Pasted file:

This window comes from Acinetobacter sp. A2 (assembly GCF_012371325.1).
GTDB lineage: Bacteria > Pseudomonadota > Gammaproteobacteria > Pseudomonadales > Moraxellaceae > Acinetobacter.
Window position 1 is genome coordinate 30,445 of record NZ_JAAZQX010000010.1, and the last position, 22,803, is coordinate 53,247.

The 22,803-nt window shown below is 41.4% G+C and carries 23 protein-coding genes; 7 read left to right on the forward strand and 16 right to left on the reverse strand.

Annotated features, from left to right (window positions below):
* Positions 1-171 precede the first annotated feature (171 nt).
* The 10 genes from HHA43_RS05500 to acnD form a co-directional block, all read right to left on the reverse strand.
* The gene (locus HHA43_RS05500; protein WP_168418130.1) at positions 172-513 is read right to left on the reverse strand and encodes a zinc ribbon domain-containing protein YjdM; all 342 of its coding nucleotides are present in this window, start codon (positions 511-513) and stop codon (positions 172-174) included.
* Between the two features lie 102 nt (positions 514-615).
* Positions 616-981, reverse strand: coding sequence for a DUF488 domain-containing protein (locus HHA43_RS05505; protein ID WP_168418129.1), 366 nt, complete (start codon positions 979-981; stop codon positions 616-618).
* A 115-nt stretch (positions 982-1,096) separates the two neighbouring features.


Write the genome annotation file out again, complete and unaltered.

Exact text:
This window comes from Acinetobacter sp. A2 (assembly GCF_012371325.1).
GTDB lineage: Bacteria > Pseudomonadota > Gammaproteobacteria > Pseudomonadales > Moraxellaceae > Acinetobacter.
Window position 1 is genome coordinate 30,445 of record NZ_JAAZQX010000010.1, and the last position, 22,803, is coordinate 53,247.

The 22,803-nt window shown below is 41.4% G+C and carries 23 protein-coding genes; 7 read left to right on the forward strand and 16 right to left on the reverse strand.

Annotated features, from left to right (window positions below):
* Positions 1-171 precede the first annotated feature (171 nt).
* The 10 genes from HHA43_RS05500 to acnD form a co-directional block, all read right to left on the reverse strand.
* The gene (locus HHA43_RS05500; protein WP_168418130.1) at positions 172-513 is read right to left on the reverse strand and encodes a zinc ribbon domain-containing protein YjdM; all 342 of its coding nucleotides are present in this window, start codon (positions 511-513) and stop codon (positions 172-174) included.
* Between the two features lie 102 nt (positions 514-615).
* Positions 616-981, reverse strand: coding sequence for a DUF488 domain-containing protein (locus HHA43_RS05505; protein ID WP_168418129.1), 366 nt, complete (start codon positions 979-981; stop codon positions 616-618).
* A 115-nt stretch (positions 982-1,096) separates the two neighbouring features.